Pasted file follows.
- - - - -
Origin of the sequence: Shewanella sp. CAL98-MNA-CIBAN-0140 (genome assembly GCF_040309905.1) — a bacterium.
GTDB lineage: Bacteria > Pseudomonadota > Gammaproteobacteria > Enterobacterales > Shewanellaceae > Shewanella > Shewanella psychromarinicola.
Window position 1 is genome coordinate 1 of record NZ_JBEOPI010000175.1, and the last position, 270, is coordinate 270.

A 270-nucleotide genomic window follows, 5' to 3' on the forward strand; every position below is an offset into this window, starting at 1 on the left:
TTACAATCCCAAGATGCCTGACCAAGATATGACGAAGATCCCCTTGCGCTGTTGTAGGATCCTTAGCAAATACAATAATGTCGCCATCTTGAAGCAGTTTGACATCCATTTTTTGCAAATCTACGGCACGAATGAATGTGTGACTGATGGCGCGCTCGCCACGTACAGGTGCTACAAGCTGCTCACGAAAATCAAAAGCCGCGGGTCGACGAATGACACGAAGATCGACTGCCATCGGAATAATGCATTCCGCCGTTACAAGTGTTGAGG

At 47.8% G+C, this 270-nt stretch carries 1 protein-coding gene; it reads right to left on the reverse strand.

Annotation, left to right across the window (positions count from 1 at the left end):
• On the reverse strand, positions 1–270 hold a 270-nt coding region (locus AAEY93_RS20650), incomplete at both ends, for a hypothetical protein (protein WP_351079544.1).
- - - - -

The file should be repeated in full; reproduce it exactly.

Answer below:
Origin of the sequence: Shewanella sp. CAL98-MNA-CIBAN-0140 (genome assembly GCF_040309905.1) — a bacterium.
GTDB lineage: Bacteria > Pseudomonadota > Gammaproteobacteria > Enterobacterales > Shewanellaceae > Shewanella > Shewanella psychromarinicola.
Window position 1 is genome coordinate 1 of record NZ_JBEOPI010000175.1, and the last position, 270, is coordinate 270.

A 270-nucleotide genomic window follows, 5' to 3' on the forward strand; every position below is an offset into this window, starting at 1 on the left:
TTACAATCCCAAGATGCCTGACCAAGATATGACGAAGATCCCCTTGCGCTGTTGTAGGATCCTTAGCAAATACAATAATGTCGCCATCTTGAAGCAGTTTGACATCCATTTTTTGCAAATCTACGGCACGAATGAATGTGTGACTGATGGCGCGCTCGCCACGTACAGGTGCTACAAGCTGCTCACGAAAATCAAAAGCCGCGGGTCGACGAATGACACGAAGATCGACTGCCATCGGAATAATGCATTCCGCCGTTACAAGTGTTGAGG

At 47.8% G+C, this 270-nt stretch carries 1 protein-coding gene; it reads right to left on the reverse strand.

Annotation, left to right across the window (positions count from 1 at the left end):
• On the reverse strand, positions 1–270 hold a 270-nt coding region (locus AAEY93_RS20650), incomplete at both ends, for a hypothetical protein (protein WP_351079544.1).